Your Omnos Test Results
The Omnos platform provides many ways to access your health data, from looking at your raw data to presenting an individual set of test results or as an integrated combination of health data from multiple sources.
Here’s a step by step guide on how to view your individual test results and understand your results displayed from that data.
How to access your test results
First, to see each test you have taken with Omnos, you can either:
- Click on the drop-down menu in the top right-hand corner of the screen and select "Test Results
- In the centre of your dashboard above the Wellness score, you will see "Your tests", where you can click on “OPEN” to see a list of the tests you have taken and select the test you wish to look at.
- If you want to look at or download your raw data sent to us from the labs, you can do this through the settings page which can be accessed through the drop-down menu on the top right-hand corner of the site.
How to understand your test results
Choose between interpreted results or biomarkers You can navigate through your test results by looking at the interpreted results or the individual biomarkers by using the tabs that sit directly below the named test.
Click “RESULTS” for the interpreted results or “BIOMARKERS” for the individual biomarkers. Once a tab has been selected, you will see all the relevant data displayed below it.
1. By individual biomarkers
The different use of colours
When looking at the biomarkers, you will see a number of ranges set that generally move from green into amber into red in a single direction or in both directions. This is what we call a single-tailed or dual-tailed chart. A single-tailed chart can either be high-tailed, meaning high is good (green), and low is bad (red) or low-tailed, meaning the opposite, with the colours also being arranged in an opposite fashion.
The ranges Omnos uses vs labs
To understand these ranges a bit better, it is essential to understand there are many ways of interpreting a set of results and depending on what your question is will depend on where you start to care about any deviations in the data. The standard use for many of these tests is for clinical diagnosis or looking to see if your markers are out of range and need medical intervention.
The lab will set standard ranges (now referred to as normal ranges) to assess the average range of results from everyone the lab has tested. They exclude those with known clinical diagnoses, but this is an average of a large number of people with no information about their current health and is only useful for detecting disease.
So when asking the question, ‘Are you sick?’ the standard ranges and patterns that are generated by assessing the standard ranges are very useful. However, to assess health and ask the question, ‘Are you optimally healthy?’ they often fall short and are not sensitive enough.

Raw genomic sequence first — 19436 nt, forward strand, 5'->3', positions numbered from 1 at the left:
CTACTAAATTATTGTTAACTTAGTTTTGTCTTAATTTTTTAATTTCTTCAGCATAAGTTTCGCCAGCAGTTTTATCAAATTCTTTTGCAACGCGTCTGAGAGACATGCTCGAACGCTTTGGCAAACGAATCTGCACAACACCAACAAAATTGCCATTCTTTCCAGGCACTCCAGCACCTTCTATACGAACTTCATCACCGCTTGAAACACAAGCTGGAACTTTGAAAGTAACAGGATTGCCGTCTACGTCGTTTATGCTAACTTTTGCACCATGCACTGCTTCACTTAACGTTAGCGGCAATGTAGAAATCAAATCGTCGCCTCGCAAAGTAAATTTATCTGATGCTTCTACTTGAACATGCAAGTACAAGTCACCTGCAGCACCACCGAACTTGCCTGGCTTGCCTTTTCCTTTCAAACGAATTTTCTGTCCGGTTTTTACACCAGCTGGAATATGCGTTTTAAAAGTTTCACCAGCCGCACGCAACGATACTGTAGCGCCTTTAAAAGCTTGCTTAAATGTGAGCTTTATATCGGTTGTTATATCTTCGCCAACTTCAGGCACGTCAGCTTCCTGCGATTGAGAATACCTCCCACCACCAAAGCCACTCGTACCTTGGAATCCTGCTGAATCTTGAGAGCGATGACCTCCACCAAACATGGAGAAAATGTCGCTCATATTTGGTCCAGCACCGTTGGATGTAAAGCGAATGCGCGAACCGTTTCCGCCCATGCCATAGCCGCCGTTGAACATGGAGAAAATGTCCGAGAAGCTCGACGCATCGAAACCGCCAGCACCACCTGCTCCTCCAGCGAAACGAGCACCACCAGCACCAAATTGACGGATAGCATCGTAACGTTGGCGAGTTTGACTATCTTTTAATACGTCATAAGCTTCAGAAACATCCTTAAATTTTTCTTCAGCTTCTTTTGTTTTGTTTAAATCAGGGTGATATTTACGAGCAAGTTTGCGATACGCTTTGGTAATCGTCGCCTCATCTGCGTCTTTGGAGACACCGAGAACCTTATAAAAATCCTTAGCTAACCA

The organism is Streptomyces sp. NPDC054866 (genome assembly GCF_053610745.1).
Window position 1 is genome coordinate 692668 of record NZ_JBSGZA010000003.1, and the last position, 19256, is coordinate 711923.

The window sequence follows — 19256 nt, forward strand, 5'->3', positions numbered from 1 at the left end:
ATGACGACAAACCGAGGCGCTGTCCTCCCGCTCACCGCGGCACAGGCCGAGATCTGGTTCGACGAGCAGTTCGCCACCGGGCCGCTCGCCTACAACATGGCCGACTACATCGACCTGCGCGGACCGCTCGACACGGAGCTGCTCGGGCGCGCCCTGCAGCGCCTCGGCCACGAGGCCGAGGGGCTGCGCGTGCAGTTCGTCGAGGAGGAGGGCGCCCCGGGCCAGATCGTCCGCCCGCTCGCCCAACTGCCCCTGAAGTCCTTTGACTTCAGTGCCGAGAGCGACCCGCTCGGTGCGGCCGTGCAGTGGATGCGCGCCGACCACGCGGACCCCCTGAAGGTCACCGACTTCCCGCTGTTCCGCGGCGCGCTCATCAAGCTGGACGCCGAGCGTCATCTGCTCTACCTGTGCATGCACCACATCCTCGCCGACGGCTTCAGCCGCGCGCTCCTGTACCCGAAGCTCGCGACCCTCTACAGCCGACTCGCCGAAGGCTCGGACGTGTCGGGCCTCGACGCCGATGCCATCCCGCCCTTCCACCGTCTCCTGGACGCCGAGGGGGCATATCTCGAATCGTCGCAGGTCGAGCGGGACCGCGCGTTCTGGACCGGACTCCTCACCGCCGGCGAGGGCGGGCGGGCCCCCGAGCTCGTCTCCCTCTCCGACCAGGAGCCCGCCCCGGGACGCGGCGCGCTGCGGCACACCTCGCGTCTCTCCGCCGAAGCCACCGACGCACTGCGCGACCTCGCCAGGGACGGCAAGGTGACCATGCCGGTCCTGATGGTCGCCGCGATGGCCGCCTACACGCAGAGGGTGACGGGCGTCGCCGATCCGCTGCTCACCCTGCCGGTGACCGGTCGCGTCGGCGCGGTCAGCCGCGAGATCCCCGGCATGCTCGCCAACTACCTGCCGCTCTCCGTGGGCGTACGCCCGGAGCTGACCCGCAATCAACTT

To this end, when possible, Omnos pulls from existing scientific research to find optimal ranges related to early signs of an issue arising to give us more sensitive markers of when health starts to fail.
So, back to our charts and traffic light colour coding:
is related to what we see as the optimal range if one exists in the literature (If no optimal range is known, then the standard range will also be green)
is in the standard (normal) range, and red is outside the standard range.
Note: a biomarker in the red does not mean you have a clinical imbalance or condition by itself, it is more helpful to think of it as a warning light. To make any diagnosis, you would need a qualified clinician to assess all of your available health data.
2. By interpreted results from Omnos
When looking at your interpreted results under the “RESULTS” tab, it's important to understand that this is not a diagnosis of disease, and that we are looking at optimal health.
The probability levels
The results are shown as the probability that the stated condition or statement is correct. We take all of your available biomarkers collected along with symptoms experienced and genetic SNPs to create an overall score. When we see biomarkers and symptoms agree, you will see your score accentuated, while when they disagree, you may see your score diluted. Your genetic SNPs will alter the overall sensitivity of a result if it negatively or positively affects the pathways involved.
Access to more information
You have two options when looking via the test view to get more information on each result. Either click on related biomarkers to see a drop-down of all the associated biomarkers from this test or click on the result title to go to the result card, which has a written explanation and all the possible elements affecting it, such as symptoms and biomarkers from other tests.
When a result becomes probable, you will also see recommendations such as "Things to do" (lifestyle, nutritional or physical recommendations), "Things to avoid", "Things to Take" (supplements), and "People to see" (practitioner type recommendations). These will show on the result card when the score rises above 60%. All of your recommendations can be found together and can be reached through the menu in the top right-hand corner, but a further explanation of those will be in a future post.
Finally, some results will be displayed as a more binary function where they are ratios that are either above or below a threshold or in the case of detecting certain pathogenic bacteria, the result is either normal or abnormal, meaning it has not been detected (normal) or it has (abnormal).
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